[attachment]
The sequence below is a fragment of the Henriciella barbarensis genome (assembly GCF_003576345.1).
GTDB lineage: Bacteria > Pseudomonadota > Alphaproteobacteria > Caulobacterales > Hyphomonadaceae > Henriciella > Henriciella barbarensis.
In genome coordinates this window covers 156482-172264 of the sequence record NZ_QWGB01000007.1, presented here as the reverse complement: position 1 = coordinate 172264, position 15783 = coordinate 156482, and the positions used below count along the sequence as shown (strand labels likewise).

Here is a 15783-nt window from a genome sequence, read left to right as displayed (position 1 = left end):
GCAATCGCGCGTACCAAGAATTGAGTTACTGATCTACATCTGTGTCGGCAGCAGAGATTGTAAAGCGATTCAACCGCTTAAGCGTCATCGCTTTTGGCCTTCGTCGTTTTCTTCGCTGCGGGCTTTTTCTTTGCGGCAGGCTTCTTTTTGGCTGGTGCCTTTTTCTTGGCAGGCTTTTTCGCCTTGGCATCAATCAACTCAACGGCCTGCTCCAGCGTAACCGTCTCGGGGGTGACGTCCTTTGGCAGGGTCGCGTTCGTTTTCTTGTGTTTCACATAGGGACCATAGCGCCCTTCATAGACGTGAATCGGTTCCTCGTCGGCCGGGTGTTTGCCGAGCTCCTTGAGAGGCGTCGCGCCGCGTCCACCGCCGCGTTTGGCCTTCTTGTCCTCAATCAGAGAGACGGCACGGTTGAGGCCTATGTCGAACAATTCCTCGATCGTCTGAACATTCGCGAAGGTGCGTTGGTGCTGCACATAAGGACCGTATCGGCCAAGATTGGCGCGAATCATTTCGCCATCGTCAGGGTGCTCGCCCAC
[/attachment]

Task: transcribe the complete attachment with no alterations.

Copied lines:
The sequence below is a fragment of the Henriciella barbarensis genome (assembly GCF_003576345.1).
GTDB lineage: Bacteria > Pseudomonadota > Alphaproteobacteria > Caulobacterales > Hyphomonadaceae > Henriciella > Henriciella barbarensis.
In genome coordinates this window covers 156482-172264 of the sequence record NZ_QWGB01000007.1, presented here as the reverse complement: position 1 = coordinate 172264, position 15783 = coordinate 156482, and the positions used below count along the sequence as shown (strand labels likewise).

Here is a 15783-nt window from a genome sequence, read left to right as displayed (position 1 = left end):
GCAATCGCGCGTACCAAGAATTGAGTTACTGATCTACATCTGTGTCGGCAGCAGAGATTGTAAAGCGATTCAACCGCTTAAGCGTCATCGCTTTTGGCCTTCGTCGTTTTCTTCGCTGCGGGCTTTTTCTTTGCGGCAGGCTTCTTTTTGGCTGGTGCCTTTTTCTTGGCAGGCTTTTTCGCCTTGGCATCAATCAACTCAACGGCCTGCTCCAGCGTAACCGTCTCGGGGGTGACGTCCTTTGGCAGGGTCGCGTTCGTTTTCTTGTGTTTCACATAGGGACCATAGCGCCCTTCATAGACGTGAATCGGTTCCTCGTCGGCCGGGTGTTTGCCGAGCTCCTTGAGAGGCGTCGCGCCGCGTCCACCGCCGCGTTTGGCCTTCTTGTCCTCAATCAGAGAGACGGCACGGTTGAGGCCTATGTCGAACAATTCCTCGATCGTCTGAACATTCGCGAAGGTGCGTTGGTGCTGCACATAAGGACCGTATCGGCCAAGATTGGCGCGAATCATTTCGCCATCGTCAGGGTGCTCGCCCAC